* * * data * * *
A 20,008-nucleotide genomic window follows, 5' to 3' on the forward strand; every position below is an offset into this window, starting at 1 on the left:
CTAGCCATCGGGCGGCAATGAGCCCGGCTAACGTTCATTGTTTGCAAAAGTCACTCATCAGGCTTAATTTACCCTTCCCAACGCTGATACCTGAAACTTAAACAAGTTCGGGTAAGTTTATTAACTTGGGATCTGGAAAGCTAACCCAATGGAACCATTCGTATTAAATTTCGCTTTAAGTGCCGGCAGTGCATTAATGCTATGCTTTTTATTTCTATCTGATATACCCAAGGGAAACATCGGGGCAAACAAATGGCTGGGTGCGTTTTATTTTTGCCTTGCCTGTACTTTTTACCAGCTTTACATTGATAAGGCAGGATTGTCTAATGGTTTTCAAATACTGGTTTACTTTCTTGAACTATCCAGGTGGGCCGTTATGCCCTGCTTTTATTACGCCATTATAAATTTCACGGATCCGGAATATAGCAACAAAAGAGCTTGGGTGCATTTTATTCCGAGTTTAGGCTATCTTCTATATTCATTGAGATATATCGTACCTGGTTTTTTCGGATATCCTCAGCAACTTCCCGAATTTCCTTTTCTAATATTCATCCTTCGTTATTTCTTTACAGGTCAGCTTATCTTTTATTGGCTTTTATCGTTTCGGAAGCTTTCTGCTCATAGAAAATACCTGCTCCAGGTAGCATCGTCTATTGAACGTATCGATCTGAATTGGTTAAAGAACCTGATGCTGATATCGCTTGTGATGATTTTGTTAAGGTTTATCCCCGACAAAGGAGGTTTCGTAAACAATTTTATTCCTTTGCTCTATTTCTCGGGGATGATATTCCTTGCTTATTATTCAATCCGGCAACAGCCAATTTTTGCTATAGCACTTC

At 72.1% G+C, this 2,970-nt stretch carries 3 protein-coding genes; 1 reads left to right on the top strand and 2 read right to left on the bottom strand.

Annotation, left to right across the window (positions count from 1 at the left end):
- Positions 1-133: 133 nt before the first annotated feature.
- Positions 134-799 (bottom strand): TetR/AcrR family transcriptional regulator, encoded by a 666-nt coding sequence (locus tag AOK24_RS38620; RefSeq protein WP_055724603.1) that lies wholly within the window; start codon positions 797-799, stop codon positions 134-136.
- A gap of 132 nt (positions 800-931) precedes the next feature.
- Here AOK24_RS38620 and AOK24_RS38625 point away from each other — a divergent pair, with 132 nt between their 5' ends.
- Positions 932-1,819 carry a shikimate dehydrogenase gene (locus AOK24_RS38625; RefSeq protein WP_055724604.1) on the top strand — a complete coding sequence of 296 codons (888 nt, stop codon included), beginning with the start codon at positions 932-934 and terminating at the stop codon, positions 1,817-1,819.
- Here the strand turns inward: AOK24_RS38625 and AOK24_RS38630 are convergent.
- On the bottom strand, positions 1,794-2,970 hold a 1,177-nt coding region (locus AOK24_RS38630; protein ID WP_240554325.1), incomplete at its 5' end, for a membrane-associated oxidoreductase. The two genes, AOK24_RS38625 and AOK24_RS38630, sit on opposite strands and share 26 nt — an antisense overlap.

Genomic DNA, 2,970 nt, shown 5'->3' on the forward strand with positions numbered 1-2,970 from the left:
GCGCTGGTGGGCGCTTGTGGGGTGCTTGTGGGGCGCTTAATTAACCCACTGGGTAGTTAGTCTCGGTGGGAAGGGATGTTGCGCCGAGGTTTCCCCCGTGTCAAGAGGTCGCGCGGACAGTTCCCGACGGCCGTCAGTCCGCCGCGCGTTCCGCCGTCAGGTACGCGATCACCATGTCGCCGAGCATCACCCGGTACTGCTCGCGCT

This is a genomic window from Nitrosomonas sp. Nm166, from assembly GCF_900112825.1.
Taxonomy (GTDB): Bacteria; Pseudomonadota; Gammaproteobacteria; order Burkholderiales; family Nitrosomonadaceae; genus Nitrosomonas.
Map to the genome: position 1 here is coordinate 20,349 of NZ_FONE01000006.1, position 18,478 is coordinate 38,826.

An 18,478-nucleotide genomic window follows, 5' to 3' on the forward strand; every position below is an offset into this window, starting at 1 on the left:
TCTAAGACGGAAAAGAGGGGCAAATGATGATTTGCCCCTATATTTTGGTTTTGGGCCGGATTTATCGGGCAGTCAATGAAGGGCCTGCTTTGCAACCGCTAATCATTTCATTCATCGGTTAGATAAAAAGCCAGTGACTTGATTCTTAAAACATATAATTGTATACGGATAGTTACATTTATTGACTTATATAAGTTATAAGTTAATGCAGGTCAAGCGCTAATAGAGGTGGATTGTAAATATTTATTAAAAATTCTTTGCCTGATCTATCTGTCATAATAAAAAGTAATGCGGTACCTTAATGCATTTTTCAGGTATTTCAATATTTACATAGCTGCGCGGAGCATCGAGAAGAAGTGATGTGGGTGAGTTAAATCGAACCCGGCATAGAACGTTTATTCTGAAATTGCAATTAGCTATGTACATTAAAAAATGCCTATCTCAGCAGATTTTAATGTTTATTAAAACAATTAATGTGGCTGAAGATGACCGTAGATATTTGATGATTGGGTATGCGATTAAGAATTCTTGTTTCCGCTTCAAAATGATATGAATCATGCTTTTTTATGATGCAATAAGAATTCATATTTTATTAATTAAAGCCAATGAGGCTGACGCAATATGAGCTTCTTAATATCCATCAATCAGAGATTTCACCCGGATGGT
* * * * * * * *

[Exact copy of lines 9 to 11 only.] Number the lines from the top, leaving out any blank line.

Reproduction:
- Positions 932-1,819 carry a shikimate dehydrogenase gene (locus AOK24_RS38625; RefSeq protein WP_055724604.1) on the top strand — a complete coding sequence of 296 codons (888 nt, stop codon included), beginning with the start codon at positions 932-934 and terminating at the stop codon, positions 1,817-1,819.
- Here the strand turns inward: AOK24_RS38625 and AOK24_RS38630 are convergent.
- On the bottom strand, positions 1,794-2,970 hold a 1,177-nt coding region (locus AOK24_RS38630; protein ID WP_240554325.1), incomplete at its 5' end, for a membrane-associated oxidoreductase. The two genes, AOK24_RS38625 and AOK24_RS38630, sit on opposite strands and share 26 nt — an antisense overlap.